Languages are a consistent paradox of the common and the discrete. Their ability to open up worldly intricacies, while also isolating them entirely is perhaps what gives them their intimacy and allure.
As a French student, like many other bilingual students, I often find myself reaching to the French language for an synonym-whether it be in a thought, a dream, or quite often whilst writing articles. The fluidity and sound of French words allow them to roll off the tongue so gracefully that it seems a gross injustice not to be able to use them. Is it that the French language belongs to a French school of thought that possesses a greater grace in nature? After all, they have set aside words for some of the most intimate aspects of the world around us – for example, la douleur exquisite expresses the heart wrenching pain of unrequited love, whilst flâner means to roam around the streets of Paris rather aimlessly and carefree.
It is universally acknowledged that as human beings, we thrive upon understanding and a sense of belonging, whether it be to another person or a community. To attain and express this sense of belonging, many take to artistic expression- whether it be in physical forms like dance, or in audible outputs such as music. Surely then, language, too, is an art form of the mind that combines both the physical (articulation) and the audible (hearing) to create a place where we can exist with belonging. We can never be lost for words, because somewhere among the many languages that exist is a phrase or sound that can bring us comfort and reassurance.
We can never be lost for words, because somewhere among the many languages that exist is a phrase or sound that can bring us comfort and reassurance.
All our fears stem from ignorance, from a fear of the unknown. The United Kingdom is gifted with a rich variety of culture and diversity, including diversity of language, which takes our communities and injects them with character. However, this also brings us to an arguably darker side of language- that being its ability to isolate us from one another. In a world that often seems full of suspicion and mistrust, there’s an element of fear created from not being unable to understand what someone else is saying. This misunderstanding becomes a vicious circle that can create prejudice, hate, and that often results in racial discrimination. Our languages shape who we are, but surely sharing our identity and gaining another in return is one of the greatest gifts anyone can give.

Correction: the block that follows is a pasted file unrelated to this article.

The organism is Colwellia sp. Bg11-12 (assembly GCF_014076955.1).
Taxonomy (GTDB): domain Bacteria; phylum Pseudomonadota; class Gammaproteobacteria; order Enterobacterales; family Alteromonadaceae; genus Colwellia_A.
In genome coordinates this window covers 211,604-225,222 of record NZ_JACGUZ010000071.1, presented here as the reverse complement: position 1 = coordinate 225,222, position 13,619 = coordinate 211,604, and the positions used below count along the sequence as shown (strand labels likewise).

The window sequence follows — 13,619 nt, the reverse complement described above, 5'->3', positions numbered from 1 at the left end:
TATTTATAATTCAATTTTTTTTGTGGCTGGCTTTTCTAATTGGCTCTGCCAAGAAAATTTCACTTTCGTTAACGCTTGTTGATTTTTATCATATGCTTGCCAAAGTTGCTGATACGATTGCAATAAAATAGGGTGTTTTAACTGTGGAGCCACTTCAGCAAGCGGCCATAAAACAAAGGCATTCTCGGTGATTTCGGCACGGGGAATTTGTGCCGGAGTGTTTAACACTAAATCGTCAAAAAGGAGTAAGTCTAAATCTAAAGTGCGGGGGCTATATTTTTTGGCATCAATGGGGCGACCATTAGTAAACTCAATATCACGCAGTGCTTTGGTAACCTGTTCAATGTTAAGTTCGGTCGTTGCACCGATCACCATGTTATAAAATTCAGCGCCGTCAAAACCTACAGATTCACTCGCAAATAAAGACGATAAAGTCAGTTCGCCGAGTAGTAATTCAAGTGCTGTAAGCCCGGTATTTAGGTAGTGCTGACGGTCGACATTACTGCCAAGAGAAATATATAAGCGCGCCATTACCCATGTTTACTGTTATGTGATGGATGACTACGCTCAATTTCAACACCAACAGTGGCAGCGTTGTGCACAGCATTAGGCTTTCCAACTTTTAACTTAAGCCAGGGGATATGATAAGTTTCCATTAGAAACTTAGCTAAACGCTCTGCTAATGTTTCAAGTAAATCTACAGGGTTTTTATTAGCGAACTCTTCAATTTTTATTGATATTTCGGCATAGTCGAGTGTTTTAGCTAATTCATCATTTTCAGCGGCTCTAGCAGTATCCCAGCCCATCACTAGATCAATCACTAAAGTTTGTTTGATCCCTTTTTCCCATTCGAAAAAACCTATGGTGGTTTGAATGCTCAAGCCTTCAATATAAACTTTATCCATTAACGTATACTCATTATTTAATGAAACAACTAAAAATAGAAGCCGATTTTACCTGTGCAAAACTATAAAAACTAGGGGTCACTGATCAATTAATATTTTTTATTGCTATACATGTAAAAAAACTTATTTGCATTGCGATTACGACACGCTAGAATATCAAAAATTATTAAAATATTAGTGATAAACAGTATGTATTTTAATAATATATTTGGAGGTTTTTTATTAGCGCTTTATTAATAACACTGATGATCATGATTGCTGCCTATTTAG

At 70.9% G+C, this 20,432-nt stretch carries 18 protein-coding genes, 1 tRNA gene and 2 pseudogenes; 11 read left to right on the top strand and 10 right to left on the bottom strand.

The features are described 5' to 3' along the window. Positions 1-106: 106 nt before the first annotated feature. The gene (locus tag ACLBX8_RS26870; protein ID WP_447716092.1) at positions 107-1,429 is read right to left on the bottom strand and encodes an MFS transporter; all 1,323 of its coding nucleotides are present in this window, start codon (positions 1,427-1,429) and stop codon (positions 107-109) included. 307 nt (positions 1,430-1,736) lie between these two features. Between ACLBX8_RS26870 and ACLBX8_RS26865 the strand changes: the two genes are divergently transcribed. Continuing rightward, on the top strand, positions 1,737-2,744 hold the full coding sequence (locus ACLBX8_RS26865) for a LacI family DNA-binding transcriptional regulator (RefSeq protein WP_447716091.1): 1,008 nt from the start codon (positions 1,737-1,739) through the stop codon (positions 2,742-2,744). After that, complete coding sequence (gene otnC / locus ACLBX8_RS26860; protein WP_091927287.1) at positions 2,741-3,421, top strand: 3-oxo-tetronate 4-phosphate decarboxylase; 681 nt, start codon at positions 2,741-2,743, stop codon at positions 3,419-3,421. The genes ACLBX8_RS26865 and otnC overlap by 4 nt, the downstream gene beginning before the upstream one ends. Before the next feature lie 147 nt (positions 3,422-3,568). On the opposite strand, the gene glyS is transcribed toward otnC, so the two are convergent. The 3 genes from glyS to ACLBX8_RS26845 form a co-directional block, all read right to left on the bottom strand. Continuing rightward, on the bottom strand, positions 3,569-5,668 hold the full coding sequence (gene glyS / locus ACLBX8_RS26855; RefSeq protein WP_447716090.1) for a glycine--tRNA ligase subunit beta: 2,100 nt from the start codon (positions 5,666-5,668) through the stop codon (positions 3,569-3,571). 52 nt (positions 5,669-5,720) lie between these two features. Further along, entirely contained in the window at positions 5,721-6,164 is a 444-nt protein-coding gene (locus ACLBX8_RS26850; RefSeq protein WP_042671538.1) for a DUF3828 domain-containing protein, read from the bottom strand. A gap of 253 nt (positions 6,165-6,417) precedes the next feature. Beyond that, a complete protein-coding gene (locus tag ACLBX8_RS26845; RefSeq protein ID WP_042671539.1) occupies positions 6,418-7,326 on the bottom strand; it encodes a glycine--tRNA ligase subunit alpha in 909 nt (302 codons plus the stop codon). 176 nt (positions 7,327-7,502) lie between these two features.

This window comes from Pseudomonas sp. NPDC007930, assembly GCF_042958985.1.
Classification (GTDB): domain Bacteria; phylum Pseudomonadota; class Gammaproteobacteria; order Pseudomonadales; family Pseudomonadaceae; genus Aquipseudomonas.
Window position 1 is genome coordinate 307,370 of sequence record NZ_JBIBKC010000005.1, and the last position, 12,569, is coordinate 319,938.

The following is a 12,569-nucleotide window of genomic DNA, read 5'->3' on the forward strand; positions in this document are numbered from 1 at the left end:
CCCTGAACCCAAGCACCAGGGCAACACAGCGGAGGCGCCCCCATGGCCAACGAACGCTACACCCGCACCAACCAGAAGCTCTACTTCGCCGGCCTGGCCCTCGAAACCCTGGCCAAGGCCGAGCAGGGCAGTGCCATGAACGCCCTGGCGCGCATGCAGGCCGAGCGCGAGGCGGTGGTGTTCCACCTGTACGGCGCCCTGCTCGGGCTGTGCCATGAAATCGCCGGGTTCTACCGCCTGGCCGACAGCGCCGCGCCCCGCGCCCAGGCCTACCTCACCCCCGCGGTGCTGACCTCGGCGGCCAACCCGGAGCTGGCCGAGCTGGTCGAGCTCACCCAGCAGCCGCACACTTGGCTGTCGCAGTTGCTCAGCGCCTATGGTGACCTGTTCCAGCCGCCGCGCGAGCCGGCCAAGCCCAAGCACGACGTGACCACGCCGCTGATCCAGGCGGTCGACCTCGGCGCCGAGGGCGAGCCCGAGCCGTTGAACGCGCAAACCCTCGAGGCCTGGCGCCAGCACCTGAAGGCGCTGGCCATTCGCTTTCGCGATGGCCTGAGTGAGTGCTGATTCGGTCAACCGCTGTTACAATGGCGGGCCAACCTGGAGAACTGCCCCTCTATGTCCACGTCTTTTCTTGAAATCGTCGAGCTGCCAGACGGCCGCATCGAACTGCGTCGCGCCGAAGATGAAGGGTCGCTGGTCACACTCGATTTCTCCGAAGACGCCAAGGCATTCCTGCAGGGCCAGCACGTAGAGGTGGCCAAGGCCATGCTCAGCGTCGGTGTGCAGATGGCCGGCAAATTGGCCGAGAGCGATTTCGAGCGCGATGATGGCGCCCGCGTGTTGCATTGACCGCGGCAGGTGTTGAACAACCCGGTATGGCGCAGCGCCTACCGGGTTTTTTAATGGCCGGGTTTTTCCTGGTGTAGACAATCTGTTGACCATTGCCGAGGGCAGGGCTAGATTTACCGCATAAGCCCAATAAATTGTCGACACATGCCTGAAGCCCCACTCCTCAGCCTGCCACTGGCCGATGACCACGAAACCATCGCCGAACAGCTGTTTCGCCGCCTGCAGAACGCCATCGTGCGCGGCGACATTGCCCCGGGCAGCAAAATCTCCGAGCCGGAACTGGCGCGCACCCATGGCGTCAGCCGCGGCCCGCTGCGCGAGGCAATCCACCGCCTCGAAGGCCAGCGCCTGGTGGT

Alexa Chung’s humourous AG campaign at the beginning of the year played upon the typical, struggling ‘Brit abroad’, nervously grappling with the language barrier. He portrays an endearing, bumbling and broken French that you can’t help but smile at. Chung’s dry sense of humour played upon the stereotype. It begs the question why many holidaying Brits continue to put us to shame with their ignorance and assumption that everyone speaks, and will speak, English. With a vast array of language learning services available (many of them free) surely there could be no better time to discover a new culture and create a new side to yourself with a foreign language. Besides, let’s not forget the sex appeal that is intrinsically connected to the mystique of foreign languages. Let’s take Love Actually: If Jamie had merely rocked up at the restaurant and proclaimed to Aurelia in English, we wouldn’t have swooned half as much as we did when he confessed his love in broken Portuguese. If that’s not a reason to get on the ol’ Babel I don’t know what is.
By no means is anyone expecting beautiful fluency. Simple phrases are how everyone starts. In its simplest sense, learning a language is one of the greatest signs of respect you can pay to someone; it is a way of showing awareness, consideration, and commitment. It is a means of sharing your identity with someone and gaining many identities in return.
Last modified: 9th November 2017